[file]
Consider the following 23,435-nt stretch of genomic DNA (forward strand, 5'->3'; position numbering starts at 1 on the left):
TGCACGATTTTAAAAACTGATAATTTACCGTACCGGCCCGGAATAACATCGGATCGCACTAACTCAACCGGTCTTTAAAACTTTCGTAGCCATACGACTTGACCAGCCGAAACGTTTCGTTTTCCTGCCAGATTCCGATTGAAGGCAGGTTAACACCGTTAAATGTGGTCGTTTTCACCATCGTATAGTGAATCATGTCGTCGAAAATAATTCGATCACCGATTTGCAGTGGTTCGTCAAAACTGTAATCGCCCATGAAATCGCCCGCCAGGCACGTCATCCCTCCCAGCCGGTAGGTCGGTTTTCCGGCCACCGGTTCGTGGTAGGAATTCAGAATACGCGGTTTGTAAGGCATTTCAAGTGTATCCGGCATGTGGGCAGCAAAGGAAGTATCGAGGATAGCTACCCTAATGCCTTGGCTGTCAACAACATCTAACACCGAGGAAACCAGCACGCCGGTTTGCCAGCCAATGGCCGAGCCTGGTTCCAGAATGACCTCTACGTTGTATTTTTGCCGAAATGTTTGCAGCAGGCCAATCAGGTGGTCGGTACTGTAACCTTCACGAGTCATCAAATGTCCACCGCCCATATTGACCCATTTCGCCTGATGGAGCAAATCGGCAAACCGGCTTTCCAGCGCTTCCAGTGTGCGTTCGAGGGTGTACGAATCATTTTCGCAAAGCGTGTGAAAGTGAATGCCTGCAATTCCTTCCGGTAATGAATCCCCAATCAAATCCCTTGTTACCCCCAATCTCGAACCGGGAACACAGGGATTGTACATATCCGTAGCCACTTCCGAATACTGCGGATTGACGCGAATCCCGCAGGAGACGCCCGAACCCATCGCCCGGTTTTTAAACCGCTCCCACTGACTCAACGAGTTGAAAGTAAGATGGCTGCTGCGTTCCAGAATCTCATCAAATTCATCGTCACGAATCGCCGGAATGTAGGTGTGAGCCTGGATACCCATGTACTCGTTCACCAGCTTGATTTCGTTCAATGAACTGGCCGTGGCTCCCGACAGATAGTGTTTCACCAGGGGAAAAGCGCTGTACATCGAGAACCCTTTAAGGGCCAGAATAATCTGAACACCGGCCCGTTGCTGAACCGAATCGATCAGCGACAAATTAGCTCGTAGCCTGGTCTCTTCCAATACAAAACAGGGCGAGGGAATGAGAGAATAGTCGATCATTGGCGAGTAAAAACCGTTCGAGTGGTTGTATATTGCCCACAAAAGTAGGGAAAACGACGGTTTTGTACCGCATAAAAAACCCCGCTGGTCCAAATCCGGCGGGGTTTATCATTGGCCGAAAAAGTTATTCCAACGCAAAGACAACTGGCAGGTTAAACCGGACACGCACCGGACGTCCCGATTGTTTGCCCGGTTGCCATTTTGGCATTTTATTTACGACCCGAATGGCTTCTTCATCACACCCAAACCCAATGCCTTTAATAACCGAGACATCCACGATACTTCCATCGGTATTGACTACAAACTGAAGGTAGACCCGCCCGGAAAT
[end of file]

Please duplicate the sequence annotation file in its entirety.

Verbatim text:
Consider the following 23,435-nt stretch of genomic DNA (forward strand, 5'->3'; position numbering starts at 1 on the left):
TGCACGATTTTAAAAACTGATAATTTACCGTACCGGCCCGGAATAACATCGGATCGCACTAACTCAACCGGTCTTTAAAACTTTCGTAGCCATACGACTTGACCAGCCGAAACGTTTCGTTTTCCTGCCAGATTCCGATTGAAGGCAGGTTAACACCGTTAAATGTGGTCGTTTTCACCATCGTATAGTGAATCATGTCGTCGAAAATAATTCGATCACCGATTTGCAGTGGTTCGTCAAAACTGTAATCGCCCATGAAATCGCCCGCCAGGCACGTCATCCCTCCCAGCCGGTAGGTCGGTTTTCCGGCCACCGGTTCGTGGTAGGAATTCAGAATACGCGGTTTGTAAGGCATTTCAAGTGTATCCGGCATGTGGGCAGCAAAGGAAGTATCGAGGATAGCTACCCTAATGCCTTGGCTGTCAACAACATCTAACACCGAGGAAACCAGCACGCCGGTTTGCCAGCCAATGGCCGAGCCTGGTTCCAGAATGACCTCTACGTTGTATTTTTGCCGAAATGTTTGCAGCAGGCCAATCAGGTGGTCGGTACTGTAACCTTCACGAGTCATCAAATGTCCACCGCCCATATTGACCCATTTCGCCTGATGGAGCAAATCGGCAAACCGGCTTTCCAGCGCTTCCAGTGTGCGTTCGAGGGTGTACGAATCATTTTCGCAAAGCGTGTGAAAGTGAATGCCTGCAATTCCTTCCGGTAATGAATCCCCAATCAAATCCCTTGTTACCCCCAATCTCGAACCGGGAACACAGGGATTGTACATATCCGTAGCCACTTCCGAATACTGCGGATTGACGCGAATCCCGCAGGAGACGCCCGAACCCATCGCCCGGTTTTTAAACCGCTCCCACTGACTCAACGAGTTGAAAGTAAGATGGCTGCTGCGTTCCAGAATCTCATCAAATTCATCGTCACGAATCGCCGGAATGTAGGTGTGAGCCTGGATACCCATGTACTCGTTCACCAGCTTGATTTCGTTCAATGAACTGGCCGTGGCTCCCGACAGATAGTGTTTCACCAGGGGAAAAGCGCTGTACATCGAGAACCCTTTAAGGGCCAGAATAATCTGAACACCGGCCCGTTGCTGAACCGAATCGATCAGCGACAAATTAGCTCGTAGCCTGGTCTCTTCCAATACAAAACAGGGCGAGGGAATGAGAGAATAGTCGATCATTGGCGAGTAAAAACCGTTCGAGTGGTTGTATATTGCCCACAAAAGTAGGGAAAACGACGGTTTTGTACCGCATAAAAAACCCCGCTGGTCCAAATCCGGCGGGGTTTATCATTGGCCGAAAAAGTTATTCCAACGCAAAGACAACTGGCAGGTTAAACCGGACACGCACCGGACGTCCCGATTGTTTGCCCGGTTGCCATTTTGGCATTTTATTTACGACCCGAATGGCTTCTTCATCACACCCAAACCCAATGCCTTTAATAACCGAGACATCCACGATACTTCCATCGGTATTGACTACAAACTGAAGGTAGACCCGCCCGGAAAT